I thought it was only right that I use this blog post to talk about someone who played a major role in making our social media connection possible: Thomas Edison. Pioneer in electricity, sound, and video. His inventions laid the groundwork for the digital age we know today and the social media network that we increasingly rely upon. The objects I chose to represent him give us an inside look at the story of a man who redefined what it meant to “work.” Continue reading

Just Added to Our Digital Collections: John Margolies Pennants

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A couple of weeks ago on the blog, we shared slides from the John Margolies Roadside America collection, newly digitized in anticipation of a Margolies exhibit coming to The Henry Ford later this year.  However, John Margolies did not only take photographs of interesting places he encountered on the road; he also collected related items.  We’ve just digitized about 300 pennants Margolies collected, representing various cities, states, parks, zoos, circuses, beaches, landmarks, and intriguing roadside attractions.  On this colorful example, Paul Bunyan and Babe the Blue Ox invite you to visit the Trees of Mystery along the Redwood Highway, California.  To find out if your hometown or favorite childhood attraction is represented, visit our collections website and peruse all the digitized pennants—and see if you can spot any of them in the exhibit later this year!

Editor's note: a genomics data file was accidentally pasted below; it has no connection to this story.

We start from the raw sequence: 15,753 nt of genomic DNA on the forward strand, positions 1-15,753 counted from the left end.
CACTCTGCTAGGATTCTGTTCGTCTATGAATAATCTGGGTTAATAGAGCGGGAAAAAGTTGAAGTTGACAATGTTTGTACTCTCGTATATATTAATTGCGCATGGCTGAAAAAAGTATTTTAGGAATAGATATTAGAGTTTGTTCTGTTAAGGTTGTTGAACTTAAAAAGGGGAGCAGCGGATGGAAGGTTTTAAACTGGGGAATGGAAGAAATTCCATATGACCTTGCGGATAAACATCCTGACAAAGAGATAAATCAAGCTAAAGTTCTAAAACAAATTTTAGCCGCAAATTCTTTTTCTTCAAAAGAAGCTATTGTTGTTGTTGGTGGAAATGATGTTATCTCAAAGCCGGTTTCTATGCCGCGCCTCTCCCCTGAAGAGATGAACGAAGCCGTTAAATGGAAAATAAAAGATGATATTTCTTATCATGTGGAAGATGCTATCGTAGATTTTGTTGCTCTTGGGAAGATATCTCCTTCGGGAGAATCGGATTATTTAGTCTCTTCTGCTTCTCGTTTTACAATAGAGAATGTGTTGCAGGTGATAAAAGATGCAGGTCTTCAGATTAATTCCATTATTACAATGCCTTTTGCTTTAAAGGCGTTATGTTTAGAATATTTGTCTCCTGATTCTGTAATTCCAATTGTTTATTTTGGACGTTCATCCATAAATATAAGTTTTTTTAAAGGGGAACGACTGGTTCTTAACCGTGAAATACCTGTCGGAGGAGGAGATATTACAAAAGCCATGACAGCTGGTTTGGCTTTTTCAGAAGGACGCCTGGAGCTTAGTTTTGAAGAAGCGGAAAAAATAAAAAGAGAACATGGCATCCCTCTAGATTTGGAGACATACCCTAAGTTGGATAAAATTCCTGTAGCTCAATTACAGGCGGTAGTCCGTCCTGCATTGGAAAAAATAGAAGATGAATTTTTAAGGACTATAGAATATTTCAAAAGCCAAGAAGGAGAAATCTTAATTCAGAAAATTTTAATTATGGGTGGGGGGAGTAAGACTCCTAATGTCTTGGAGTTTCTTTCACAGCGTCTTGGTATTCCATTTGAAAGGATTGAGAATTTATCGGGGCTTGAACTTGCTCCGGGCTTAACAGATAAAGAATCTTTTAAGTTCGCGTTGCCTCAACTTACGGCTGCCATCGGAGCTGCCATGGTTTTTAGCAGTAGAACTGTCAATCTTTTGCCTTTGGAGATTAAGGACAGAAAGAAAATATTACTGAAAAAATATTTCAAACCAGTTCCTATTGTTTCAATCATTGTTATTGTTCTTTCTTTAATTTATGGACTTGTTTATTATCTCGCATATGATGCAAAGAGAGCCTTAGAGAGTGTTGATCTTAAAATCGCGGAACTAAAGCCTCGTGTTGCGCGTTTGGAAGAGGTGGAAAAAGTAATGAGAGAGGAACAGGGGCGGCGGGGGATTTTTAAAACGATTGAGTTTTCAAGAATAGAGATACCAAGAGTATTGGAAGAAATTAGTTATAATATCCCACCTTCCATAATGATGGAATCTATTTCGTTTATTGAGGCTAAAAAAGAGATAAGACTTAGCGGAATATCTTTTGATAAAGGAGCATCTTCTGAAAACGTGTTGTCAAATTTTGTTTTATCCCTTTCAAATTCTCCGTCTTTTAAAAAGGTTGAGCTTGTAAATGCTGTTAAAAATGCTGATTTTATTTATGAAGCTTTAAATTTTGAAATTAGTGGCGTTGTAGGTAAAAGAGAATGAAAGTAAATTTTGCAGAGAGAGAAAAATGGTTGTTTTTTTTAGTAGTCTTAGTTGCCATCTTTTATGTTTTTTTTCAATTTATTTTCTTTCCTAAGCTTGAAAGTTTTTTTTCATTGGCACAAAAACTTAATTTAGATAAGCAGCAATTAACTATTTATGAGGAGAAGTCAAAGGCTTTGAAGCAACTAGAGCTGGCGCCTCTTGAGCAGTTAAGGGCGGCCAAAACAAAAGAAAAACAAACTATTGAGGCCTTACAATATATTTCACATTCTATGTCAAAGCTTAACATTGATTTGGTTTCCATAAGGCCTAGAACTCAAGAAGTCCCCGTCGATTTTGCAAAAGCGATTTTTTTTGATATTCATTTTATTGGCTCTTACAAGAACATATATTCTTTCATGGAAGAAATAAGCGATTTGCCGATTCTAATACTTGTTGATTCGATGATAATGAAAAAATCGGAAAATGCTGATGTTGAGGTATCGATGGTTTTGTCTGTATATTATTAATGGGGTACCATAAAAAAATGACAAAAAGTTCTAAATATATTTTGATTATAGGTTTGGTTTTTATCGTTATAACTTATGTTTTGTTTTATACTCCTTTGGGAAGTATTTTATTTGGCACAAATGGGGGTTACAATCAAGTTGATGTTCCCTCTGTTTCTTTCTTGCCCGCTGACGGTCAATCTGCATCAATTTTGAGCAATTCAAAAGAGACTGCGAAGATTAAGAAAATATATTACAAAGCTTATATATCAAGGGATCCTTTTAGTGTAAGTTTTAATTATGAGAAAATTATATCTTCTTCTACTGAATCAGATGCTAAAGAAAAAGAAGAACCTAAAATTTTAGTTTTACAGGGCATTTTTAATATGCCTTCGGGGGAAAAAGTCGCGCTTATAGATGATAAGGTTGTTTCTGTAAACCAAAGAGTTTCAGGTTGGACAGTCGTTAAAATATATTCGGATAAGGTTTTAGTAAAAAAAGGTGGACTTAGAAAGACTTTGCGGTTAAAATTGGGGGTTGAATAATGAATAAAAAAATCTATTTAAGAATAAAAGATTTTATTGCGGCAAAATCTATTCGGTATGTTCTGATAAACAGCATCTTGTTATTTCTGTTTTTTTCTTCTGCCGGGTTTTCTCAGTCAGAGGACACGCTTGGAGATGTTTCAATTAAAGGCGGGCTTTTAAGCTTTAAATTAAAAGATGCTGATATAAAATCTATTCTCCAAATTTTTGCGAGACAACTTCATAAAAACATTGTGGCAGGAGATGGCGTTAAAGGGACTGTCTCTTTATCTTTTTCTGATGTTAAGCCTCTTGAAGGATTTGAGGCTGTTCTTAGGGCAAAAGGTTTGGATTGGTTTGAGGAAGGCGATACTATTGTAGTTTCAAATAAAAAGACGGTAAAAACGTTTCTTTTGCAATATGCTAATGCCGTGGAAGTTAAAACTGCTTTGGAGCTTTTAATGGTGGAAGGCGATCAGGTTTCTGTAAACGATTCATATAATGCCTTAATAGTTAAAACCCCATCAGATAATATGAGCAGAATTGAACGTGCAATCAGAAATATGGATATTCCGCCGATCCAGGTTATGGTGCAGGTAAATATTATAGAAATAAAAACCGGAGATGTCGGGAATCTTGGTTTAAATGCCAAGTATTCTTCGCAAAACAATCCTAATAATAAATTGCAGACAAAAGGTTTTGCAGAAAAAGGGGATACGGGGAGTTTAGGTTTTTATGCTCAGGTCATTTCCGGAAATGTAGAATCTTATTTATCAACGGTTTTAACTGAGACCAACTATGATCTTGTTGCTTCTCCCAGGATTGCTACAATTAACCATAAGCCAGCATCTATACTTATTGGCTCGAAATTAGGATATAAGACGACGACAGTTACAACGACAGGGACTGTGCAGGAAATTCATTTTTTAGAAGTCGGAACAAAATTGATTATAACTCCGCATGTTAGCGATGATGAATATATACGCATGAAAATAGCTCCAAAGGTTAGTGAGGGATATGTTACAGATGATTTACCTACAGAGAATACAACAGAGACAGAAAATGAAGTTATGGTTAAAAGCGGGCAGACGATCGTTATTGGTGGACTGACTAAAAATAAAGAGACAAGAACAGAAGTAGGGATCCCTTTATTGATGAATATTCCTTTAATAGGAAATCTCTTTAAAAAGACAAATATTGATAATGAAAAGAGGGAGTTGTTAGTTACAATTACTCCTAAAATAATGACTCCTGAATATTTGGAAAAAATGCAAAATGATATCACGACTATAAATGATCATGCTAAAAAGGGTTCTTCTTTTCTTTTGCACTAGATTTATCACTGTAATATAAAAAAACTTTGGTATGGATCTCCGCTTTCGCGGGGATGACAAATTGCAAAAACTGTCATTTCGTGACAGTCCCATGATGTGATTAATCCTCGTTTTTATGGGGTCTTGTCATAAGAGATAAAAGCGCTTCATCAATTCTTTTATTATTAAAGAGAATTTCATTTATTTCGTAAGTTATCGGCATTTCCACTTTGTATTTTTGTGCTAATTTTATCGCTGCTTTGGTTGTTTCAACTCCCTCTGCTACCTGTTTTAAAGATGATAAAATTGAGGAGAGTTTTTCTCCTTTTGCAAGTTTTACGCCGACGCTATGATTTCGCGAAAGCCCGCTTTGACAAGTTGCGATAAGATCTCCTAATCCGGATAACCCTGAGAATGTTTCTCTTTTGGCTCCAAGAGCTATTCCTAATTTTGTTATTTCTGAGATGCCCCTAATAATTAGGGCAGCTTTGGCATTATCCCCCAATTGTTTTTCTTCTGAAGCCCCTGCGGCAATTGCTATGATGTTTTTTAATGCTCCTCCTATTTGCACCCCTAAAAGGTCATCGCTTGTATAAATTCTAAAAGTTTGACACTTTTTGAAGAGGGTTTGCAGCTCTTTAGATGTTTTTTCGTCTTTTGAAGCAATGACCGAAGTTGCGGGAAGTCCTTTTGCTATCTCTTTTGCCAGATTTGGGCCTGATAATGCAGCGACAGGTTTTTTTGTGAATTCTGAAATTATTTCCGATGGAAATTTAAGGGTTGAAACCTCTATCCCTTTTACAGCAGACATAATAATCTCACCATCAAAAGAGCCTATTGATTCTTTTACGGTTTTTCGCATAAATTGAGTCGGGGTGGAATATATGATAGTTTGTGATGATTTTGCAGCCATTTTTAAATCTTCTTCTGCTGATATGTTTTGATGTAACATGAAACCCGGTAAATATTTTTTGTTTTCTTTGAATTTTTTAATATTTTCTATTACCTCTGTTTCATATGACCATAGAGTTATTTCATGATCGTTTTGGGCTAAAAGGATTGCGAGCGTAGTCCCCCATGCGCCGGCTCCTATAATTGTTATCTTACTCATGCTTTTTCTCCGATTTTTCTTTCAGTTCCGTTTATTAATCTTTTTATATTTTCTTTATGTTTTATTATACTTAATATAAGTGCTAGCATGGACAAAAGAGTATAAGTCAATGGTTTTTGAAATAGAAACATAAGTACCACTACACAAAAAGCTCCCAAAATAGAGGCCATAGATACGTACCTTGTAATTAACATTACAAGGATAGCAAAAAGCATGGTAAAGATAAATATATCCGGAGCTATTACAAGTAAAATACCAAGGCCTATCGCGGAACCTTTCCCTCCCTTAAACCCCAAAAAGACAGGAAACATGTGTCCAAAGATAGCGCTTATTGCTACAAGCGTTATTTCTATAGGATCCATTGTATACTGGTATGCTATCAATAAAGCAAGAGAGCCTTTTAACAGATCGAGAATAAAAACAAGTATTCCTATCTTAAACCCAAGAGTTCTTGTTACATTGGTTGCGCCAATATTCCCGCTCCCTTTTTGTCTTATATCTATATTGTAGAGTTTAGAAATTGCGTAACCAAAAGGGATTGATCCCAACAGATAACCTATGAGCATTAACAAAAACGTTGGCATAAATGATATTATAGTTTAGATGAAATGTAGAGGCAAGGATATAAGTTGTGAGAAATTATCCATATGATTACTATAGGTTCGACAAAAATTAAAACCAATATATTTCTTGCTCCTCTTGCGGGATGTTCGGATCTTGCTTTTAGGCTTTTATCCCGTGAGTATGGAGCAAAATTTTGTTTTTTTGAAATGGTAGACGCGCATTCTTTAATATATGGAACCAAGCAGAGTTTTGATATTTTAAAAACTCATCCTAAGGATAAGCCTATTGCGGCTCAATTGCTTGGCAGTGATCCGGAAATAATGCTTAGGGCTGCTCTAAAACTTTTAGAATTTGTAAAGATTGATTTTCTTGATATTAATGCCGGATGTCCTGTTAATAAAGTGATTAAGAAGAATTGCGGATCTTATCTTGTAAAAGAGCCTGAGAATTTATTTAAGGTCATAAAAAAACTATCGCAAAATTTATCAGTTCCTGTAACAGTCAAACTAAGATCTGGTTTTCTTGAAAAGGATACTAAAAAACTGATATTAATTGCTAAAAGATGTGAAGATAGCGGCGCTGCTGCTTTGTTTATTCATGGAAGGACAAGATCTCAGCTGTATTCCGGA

Ellice Engdahl is Digital Collections & Content Manager at The Henry Ford.

The Henry Ford’s Innovation Nation: Henry Ford Museum Trains

"Allegheny" and "Sam Hill" Locomotives and Replica "DeWitt Clinton" Locomotive and Coaches, circa 1956-1958. P.B.12920

“Allegheny” and “Sam Hill” Locomotives and Replica “DeWitt Clinton” Locomotive and Coaches, circa 1956-1958. P.B.12920

On this week’s episode of “The Henry Ford’s Innovation Nation” you’ll learn more about our collection of trains found inside Henry Ford Museum. Want to learn more? Take a look.

Read
How the “Sam Hill” helped promote a Hollywood film
Ingersoll-Rand Diesel-electric Locomotive, 1926

Look